There is, of course, no single answer to this question. In “Compassionate Eating,” Halteman categorizes the continuum of alternatives into four buckets. “Reformers” would seek to reduce meat consumption while advocating for legal changes in farming practices. “Agrarians” would take this a step further, seeking to eat only those animal products which come from smaller farms that practice more traditional, humane husbandry. “Vegetarians” and “vegans” would seek to avoid altogether meat and animal products in their diets. As Halteman is the first to point out, there is much that is merely symbolic in these choices, though the symbolism is not without value. “We have no illusion that we can offset, much less absolve ourselves of, all the harm that is done to animals and fellow human beings on account of choices we make as participants in fallen social and economic institutions,” he says. “But we continue to try to live a life that models justice and mercy for God’s creatures even though our efforts are far from perfect.”

Where is the Church?

What Christians do as individuals is one thing. The collective voice of the church is something else. There are a variety of explanations for the lack of a strong Christian voice — and particularly an evangelical, Reformed voice — on animal-welfare issues. Perhaps chief among them is the fact that those who speak loudest on the issue tend to be very different from evangelical Christians in both the rationale and methods of their activism. Here Halteman reminds us of something very important: “We should be open to hearing what critics outside our faith traditions have to say about our habits, because common grace means that our critics may have wisdom in this regard that we haven’t fully appreciated yet ourselves.” By God’s grace, we can call good things “good” even when they start outside of the Christian community.

Christians need not endorse sensationalistic activities in order to fight for compassionate treatment of animals. And certainly we need not and must not equate animal life or suffering with that of humans. But neither can we treat animals as if they have no moral value whatsoever. Indeed, our worldview provides the strongest possible basis for acknowledging their value: They were created by our God and called “good” by Him before He ever created humans.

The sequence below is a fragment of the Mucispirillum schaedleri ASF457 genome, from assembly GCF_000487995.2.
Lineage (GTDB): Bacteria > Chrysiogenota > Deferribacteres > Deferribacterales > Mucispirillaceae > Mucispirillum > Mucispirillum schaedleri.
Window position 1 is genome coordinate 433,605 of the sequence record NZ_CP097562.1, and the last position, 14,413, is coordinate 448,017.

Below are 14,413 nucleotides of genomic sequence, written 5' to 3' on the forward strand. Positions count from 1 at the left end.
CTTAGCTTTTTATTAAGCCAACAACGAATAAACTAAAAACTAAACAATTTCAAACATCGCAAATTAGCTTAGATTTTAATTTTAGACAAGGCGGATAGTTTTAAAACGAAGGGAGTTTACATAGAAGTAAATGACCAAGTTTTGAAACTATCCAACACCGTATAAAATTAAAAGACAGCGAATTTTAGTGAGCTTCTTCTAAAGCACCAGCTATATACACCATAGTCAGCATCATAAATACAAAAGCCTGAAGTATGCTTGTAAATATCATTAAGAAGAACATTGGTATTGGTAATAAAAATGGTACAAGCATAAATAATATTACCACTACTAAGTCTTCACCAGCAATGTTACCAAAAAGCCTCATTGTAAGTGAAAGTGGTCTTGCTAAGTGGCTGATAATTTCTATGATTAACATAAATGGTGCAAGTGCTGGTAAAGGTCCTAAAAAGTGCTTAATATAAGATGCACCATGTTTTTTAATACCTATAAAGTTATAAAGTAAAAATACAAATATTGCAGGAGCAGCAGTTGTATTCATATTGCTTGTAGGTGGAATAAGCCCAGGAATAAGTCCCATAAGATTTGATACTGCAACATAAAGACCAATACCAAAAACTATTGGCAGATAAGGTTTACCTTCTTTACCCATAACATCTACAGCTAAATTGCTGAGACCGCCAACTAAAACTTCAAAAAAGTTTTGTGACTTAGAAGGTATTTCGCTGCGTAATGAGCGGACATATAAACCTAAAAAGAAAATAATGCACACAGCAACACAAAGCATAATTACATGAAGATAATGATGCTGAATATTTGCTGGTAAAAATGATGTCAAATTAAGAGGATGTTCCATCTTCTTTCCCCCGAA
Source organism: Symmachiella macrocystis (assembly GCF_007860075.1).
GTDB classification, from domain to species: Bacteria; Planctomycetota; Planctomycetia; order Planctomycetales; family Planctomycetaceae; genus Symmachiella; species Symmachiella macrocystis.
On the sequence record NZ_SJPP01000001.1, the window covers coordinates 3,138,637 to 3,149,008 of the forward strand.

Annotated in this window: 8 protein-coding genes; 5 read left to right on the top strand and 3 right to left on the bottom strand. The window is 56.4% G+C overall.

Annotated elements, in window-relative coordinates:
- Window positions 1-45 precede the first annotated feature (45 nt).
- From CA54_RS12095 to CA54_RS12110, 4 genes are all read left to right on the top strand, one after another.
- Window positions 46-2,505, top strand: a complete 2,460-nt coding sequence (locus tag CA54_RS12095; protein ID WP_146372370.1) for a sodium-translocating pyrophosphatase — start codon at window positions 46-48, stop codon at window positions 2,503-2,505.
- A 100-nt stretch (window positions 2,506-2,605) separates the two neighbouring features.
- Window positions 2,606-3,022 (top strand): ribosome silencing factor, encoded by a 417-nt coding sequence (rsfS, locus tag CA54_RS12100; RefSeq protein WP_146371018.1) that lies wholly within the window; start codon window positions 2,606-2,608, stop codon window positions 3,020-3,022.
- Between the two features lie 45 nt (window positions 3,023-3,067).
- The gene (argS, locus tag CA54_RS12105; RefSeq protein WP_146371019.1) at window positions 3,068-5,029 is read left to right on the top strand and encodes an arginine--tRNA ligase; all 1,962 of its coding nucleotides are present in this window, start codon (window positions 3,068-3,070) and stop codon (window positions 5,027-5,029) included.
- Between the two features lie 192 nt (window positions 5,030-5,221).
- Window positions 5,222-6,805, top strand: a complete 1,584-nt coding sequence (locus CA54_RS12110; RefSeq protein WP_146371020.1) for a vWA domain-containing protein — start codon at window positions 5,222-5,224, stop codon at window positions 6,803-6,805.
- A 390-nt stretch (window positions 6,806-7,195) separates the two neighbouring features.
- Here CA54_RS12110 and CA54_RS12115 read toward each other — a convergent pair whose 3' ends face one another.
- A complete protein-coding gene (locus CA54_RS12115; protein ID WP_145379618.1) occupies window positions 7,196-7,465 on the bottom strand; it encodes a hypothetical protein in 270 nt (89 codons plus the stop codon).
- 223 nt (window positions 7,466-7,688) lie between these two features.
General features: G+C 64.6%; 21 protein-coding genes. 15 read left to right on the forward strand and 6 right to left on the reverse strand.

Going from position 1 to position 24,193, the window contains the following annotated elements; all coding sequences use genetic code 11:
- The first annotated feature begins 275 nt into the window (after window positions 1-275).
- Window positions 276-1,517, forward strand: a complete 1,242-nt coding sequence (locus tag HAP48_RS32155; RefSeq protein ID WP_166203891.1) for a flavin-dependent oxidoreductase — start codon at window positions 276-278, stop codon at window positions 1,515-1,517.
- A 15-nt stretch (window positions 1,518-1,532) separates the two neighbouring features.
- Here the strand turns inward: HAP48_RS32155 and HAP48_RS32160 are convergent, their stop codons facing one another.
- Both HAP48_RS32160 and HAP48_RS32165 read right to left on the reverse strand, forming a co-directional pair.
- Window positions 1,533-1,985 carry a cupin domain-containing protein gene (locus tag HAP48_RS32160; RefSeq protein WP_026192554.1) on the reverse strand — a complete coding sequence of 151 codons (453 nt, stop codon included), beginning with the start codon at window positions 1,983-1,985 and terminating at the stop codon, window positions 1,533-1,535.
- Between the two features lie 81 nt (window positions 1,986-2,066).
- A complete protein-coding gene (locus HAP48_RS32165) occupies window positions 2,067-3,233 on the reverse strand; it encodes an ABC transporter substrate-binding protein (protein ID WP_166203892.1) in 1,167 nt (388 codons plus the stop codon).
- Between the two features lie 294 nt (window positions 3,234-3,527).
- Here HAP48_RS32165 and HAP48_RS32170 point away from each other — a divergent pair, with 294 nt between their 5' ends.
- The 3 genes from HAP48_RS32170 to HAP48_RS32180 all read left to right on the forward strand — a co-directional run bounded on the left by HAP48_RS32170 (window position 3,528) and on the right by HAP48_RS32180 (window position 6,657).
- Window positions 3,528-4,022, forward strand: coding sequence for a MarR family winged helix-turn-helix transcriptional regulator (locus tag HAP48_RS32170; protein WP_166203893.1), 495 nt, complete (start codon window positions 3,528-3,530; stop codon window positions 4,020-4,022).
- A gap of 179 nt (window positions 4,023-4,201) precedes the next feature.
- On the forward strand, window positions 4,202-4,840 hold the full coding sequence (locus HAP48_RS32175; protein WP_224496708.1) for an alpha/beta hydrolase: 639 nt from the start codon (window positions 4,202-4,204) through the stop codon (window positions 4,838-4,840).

For some Christians, a question of priority arises when confronted with the suffering of animals: With so much human suffering in the world, how can animals warrant our time and energy? Scully formulated one answer in “Pro-Life, Pro-Animal: The conscience of a pro-life, vegan conservative,” written for the Oct. 7, 2013, issue of National Review: “Compassion for animals doesn’t drain away some finite reserve of moral energy and idealism, to the detriment of human welfare, but surely adds to the supply.” For those truly wrestling with this question, Scully’s answer may or may not suffice. For the rest, his sharp speechwriter’s pen offers this: “Cruelty issues like factory farming present specific moral choices. If we’re making the wrong ones, then to shift attention to other woes in the world is just as idle and evasive as when the abortion lobby tries it.” As we consider accepting the challenge in Scully’s words, DeVries points us to the body of Christ. “God has an interest in the totality of His creation. If each of us as Christians brought our own passions and callings to the table, we will complement each other.” By grace, none of us has to have all the answers.

Indeed, none of us could have all the answers — the problem is much too big for us. Yet surely the church cannot say and do nothing in the face of the industrialized negation of God’s good creatures. Surely putting our hands over our ears and saying “I don’t want to know!” cannot be the right answer. And surely, as God’s image bearers on earth, fallen as we are, we can do better than CAFOs.

Phil Mobley is a management consultant who lives in Lilburn, Ga. He and his family attend Parkview Church (PCA). They enjoy living with their pets, which include dogs, cats, and a flock of backyard chickens. They have been vegetarians since 2011.

Photography by Jill Greenberg